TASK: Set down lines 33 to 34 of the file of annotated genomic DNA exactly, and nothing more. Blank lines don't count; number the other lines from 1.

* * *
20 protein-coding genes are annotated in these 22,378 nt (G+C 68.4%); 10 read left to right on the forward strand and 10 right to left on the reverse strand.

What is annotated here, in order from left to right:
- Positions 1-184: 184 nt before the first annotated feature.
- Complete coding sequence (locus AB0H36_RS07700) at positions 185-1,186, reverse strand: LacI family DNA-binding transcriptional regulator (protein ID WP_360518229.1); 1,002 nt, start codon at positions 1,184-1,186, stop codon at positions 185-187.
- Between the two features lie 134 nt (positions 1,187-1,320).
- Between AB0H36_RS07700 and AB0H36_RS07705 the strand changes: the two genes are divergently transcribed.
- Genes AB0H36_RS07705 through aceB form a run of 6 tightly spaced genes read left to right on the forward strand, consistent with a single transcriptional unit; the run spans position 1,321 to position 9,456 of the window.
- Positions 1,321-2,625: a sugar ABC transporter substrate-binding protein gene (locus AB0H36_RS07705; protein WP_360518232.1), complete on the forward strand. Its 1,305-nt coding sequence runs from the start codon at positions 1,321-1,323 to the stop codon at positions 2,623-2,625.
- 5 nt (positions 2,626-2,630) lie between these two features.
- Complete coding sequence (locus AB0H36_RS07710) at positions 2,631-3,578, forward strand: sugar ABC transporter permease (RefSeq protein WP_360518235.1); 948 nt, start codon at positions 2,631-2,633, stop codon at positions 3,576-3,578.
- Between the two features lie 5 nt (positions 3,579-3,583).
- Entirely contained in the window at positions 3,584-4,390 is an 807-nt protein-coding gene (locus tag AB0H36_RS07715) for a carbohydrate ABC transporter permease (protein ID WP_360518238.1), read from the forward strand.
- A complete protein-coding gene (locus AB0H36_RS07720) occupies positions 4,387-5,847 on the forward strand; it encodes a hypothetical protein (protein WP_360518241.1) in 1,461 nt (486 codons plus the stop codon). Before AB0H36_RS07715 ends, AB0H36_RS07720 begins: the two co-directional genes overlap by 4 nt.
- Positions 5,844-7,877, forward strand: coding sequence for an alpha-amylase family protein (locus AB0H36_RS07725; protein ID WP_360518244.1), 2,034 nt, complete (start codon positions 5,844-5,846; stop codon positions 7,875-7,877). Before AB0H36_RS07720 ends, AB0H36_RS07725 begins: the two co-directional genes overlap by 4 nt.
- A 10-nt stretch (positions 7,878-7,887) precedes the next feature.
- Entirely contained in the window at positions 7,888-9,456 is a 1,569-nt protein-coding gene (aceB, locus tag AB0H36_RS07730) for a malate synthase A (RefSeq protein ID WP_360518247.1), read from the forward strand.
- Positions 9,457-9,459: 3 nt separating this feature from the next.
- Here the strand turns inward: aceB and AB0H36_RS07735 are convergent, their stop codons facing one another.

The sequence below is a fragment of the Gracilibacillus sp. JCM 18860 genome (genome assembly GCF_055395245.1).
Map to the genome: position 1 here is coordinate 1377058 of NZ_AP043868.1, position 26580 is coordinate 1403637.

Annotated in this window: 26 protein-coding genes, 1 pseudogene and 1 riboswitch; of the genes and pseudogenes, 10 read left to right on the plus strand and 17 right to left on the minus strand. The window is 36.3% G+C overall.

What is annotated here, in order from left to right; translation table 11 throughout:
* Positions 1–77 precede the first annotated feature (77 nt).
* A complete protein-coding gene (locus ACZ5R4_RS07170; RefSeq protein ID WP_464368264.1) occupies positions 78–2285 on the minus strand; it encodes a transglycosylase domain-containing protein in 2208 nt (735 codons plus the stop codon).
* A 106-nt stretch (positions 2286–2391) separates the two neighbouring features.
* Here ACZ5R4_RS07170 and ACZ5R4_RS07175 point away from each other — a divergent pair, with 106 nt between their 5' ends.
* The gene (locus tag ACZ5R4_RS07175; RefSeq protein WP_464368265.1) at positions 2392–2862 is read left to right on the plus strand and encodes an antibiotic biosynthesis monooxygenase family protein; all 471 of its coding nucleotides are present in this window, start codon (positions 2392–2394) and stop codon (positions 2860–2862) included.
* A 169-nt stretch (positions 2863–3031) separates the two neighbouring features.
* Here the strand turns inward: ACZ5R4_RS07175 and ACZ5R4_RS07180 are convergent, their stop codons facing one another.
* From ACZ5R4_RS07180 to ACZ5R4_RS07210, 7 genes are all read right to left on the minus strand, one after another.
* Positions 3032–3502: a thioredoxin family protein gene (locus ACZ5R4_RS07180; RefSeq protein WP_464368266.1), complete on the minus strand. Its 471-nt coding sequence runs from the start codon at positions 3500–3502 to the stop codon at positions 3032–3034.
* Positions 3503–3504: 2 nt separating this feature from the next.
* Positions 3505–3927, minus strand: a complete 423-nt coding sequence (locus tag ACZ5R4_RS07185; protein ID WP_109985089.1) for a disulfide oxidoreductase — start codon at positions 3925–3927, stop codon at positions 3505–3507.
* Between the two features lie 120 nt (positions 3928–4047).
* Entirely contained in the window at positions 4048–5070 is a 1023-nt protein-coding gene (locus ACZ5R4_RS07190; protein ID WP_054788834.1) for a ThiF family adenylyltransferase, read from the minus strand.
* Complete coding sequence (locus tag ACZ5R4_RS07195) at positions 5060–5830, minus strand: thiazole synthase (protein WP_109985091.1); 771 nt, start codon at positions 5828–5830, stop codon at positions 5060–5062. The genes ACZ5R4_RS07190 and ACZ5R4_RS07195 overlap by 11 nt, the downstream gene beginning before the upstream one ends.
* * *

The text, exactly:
* Positions 3505–3927, minus strand: a complete 423-nt coding sequence (locus tag ACZ5R4_RS07185; protein ID WP_109985089.1) for a disulfide oxidoreductase — start codon at positions 3925–3927, stop codon at positions 3505–3507.
* Between the two features lie 120 nt (positions 3928–4047).